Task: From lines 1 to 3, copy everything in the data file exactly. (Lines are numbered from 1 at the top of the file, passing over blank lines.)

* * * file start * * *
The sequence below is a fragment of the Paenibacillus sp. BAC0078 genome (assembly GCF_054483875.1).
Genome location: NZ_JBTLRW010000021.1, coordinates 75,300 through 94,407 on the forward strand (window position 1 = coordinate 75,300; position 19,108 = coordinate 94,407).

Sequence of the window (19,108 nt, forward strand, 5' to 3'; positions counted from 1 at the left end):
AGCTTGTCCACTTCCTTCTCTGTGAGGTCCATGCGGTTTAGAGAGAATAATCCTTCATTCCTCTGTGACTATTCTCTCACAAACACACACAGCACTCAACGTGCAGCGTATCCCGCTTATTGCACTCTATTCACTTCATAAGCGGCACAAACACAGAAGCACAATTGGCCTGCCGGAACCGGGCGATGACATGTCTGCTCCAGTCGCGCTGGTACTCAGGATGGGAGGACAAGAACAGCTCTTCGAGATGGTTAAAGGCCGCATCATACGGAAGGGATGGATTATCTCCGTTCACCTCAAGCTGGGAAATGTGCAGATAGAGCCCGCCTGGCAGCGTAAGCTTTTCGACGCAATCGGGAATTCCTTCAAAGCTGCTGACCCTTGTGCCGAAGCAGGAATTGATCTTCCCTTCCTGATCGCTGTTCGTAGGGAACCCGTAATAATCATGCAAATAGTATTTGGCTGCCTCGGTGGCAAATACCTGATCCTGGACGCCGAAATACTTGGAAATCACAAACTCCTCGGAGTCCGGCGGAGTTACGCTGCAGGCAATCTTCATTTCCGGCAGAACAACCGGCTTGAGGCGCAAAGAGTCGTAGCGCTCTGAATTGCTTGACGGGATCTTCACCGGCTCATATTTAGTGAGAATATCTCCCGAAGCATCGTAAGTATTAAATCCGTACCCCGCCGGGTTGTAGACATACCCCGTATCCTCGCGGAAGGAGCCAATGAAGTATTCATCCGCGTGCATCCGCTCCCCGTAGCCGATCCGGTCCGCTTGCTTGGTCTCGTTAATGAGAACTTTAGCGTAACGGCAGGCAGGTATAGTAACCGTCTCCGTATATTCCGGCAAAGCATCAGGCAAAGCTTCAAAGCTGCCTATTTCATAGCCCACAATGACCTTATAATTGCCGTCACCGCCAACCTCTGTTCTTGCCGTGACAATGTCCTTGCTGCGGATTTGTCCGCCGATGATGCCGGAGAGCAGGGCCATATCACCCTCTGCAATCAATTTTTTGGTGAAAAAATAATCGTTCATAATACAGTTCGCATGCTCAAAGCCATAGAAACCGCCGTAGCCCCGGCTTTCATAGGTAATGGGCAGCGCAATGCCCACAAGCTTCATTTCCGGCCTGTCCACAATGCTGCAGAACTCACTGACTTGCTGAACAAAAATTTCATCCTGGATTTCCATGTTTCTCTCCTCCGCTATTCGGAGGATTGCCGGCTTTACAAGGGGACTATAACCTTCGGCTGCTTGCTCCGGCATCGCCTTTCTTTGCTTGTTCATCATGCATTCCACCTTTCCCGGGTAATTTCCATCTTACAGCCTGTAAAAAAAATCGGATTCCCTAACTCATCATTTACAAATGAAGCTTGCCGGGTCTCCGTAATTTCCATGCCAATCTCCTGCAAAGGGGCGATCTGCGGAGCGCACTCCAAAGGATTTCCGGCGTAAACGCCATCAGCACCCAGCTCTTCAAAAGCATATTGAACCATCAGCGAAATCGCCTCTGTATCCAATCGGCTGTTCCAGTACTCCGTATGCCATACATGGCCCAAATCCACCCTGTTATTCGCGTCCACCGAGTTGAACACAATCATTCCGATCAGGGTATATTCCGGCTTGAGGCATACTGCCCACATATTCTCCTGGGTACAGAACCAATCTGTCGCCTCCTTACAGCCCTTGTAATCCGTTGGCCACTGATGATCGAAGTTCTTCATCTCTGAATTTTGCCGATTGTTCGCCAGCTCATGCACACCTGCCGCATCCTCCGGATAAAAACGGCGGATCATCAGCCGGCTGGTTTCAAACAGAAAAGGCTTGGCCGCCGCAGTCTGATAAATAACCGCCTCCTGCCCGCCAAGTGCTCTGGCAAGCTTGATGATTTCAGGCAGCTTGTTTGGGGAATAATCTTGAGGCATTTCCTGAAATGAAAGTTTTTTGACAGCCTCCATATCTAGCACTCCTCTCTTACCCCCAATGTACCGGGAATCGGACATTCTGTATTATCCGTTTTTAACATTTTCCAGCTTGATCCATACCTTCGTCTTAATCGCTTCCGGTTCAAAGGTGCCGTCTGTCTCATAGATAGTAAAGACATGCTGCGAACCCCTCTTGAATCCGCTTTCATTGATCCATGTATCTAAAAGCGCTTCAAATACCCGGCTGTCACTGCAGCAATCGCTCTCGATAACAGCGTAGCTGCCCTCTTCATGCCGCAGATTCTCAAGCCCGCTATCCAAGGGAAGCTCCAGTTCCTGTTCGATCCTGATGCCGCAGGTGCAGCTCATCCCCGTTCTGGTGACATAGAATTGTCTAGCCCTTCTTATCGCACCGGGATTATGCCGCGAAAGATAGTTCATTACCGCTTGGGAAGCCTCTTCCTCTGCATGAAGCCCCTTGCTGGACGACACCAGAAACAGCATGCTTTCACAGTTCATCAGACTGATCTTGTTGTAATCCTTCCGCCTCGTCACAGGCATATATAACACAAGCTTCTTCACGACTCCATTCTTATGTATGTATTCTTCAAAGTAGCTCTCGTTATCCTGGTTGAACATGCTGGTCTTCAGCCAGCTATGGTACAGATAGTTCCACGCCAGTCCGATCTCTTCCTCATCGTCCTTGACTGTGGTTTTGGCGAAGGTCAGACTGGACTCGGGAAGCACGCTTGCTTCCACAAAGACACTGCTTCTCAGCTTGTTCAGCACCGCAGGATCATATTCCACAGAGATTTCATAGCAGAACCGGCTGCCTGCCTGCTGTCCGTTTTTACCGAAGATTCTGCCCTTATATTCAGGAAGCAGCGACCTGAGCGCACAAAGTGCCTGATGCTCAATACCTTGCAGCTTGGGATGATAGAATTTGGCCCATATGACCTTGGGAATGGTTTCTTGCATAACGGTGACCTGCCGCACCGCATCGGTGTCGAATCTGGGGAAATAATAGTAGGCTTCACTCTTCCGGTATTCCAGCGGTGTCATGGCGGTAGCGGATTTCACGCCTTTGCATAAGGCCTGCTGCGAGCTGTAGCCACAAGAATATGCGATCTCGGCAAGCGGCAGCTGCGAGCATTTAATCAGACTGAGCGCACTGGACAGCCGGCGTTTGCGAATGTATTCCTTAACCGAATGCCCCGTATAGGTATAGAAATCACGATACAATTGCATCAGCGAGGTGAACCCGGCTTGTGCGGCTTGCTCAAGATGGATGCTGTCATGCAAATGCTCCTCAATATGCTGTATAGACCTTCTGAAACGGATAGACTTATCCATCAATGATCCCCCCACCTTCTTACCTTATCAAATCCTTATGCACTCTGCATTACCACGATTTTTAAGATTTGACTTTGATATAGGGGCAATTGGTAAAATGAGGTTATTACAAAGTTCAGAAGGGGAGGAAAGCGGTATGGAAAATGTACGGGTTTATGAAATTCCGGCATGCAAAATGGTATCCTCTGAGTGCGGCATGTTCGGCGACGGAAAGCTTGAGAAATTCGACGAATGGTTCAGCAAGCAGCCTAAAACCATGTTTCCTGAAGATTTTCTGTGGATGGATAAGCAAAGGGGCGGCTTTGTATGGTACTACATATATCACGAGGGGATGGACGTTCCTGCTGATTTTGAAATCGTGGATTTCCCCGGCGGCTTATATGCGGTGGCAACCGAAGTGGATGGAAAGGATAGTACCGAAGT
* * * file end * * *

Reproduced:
The sequence below is a fragment of the Paenibacillus sp. BAC0078 genome (assembly GCF_054483875.1).
Genome location: NZ_JBTLRW010000021.1, coordinates 75,300 through 94,407 on the forward strand (window position 1 = coordinate 75,300; position 19,108 = coordinate 94,407).

Sequence of the window (19,108 nt, forward strand, 5' to 3'; positions counted from 1 at the left end):